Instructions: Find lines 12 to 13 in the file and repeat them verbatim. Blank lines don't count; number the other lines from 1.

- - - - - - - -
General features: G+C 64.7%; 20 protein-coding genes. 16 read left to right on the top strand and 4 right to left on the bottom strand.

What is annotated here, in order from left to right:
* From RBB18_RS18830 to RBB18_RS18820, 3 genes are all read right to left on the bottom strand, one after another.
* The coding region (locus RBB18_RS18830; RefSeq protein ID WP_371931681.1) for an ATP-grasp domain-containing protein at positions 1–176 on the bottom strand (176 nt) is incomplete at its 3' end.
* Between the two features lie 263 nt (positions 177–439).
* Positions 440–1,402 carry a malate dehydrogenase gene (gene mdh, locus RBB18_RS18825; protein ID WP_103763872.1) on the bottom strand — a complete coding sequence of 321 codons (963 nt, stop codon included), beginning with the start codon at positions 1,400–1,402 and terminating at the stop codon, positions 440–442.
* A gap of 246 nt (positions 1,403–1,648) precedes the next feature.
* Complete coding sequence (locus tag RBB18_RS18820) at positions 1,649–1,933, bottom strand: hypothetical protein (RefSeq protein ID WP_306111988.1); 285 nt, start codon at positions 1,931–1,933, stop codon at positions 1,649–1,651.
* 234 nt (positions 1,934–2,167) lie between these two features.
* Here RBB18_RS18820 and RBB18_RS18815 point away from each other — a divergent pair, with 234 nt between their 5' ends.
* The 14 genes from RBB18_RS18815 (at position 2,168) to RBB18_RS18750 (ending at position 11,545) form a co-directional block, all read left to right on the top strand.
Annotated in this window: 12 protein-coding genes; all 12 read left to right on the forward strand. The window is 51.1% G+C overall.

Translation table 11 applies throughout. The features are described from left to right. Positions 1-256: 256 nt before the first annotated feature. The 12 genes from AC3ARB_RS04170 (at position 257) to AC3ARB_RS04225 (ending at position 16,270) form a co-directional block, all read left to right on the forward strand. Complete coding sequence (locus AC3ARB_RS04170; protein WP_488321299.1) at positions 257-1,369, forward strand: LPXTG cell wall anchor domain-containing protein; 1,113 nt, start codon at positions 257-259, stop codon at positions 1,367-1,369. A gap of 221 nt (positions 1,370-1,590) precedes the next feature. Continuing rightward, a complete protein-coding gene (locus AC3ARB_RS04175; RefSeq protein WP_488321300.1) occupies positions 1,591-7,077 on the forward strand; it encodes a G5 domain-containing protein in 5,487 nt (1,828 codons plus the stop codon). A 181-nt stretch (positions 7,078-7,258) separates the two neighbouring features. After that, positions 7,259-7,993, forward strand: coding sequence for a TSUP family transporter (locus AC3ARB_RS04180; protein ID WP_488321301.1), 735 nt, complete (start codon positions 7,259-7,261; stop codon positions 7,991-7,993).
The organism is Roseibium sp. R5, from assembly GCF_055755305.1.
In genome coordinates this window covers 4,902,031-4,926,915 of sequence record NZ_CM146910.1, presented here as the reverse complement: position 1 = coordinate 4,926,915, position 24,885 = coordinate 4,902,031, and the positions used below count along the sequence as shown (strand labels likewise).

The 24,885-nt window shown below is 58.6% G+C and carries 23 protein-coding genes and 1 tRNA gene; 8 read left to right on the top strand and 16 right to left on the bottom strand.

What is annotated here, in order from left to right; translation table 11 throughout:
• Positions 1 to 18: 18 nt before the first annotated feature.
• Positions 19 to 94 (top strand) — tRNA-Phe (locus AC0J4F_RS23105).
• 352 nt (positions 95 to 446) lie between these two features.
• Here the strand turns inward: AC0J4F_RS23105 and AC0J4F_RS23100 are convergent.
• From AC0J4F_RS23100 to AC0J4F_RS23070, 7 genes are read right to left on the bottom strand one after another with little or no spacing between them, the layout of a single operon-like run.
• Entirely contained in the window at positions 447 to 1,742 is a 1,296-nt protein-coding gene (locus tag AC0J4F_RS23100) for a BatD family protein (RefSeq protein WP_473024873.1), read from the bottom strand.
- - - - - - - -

Annotated in this window: 12 protein-coding genes; all 12 read left to right on the forward strand. The window is 51.1% G+C overall.

Translation table 11 applies throughout. The features are described from left to right. Positions 1-256: 256 nt before the first annotated feature. The 12 genes from AC3ARB_RS04170 (at position 257) to AC3ARB_RS04225 (ending at position 16,270) form a co-directional block, all read left to right on the forward strand. Complete coding sequence (locus AC3ARB_RS04170; protein WP_488321299.1) at positions 257-1,369, forward strand: LPXTG cell wall anchor domain-containing protein; 1,113 nt, start codon at positions 257-259, stop codon at positions 1,367-1,369. A gap of 221 nt (positions 1,370-1,590) precedes the next feature. Continuing rightward, a complete protein-coding gene (locus AC3ARB_RS04175; RefSeq protein WP_488321300.1) occupies positions 1,591-7,077 on the forward strand; it encodes a G5 domain-containing protein in 5,487 nt (1,828 codons plus the stop codon). A 181-nt stretch (positions 7,078-7,258) separates the two neighbouring features. After that, positions 7,259-7,993, forward strand: coding sequence for a TSUP family transporter (locus AC3ARB_RS04180; protein ID WP_488321301.1), 735 nt, complete (start codon positions 7,259-7,261; stop codon positions 7,991-7,993).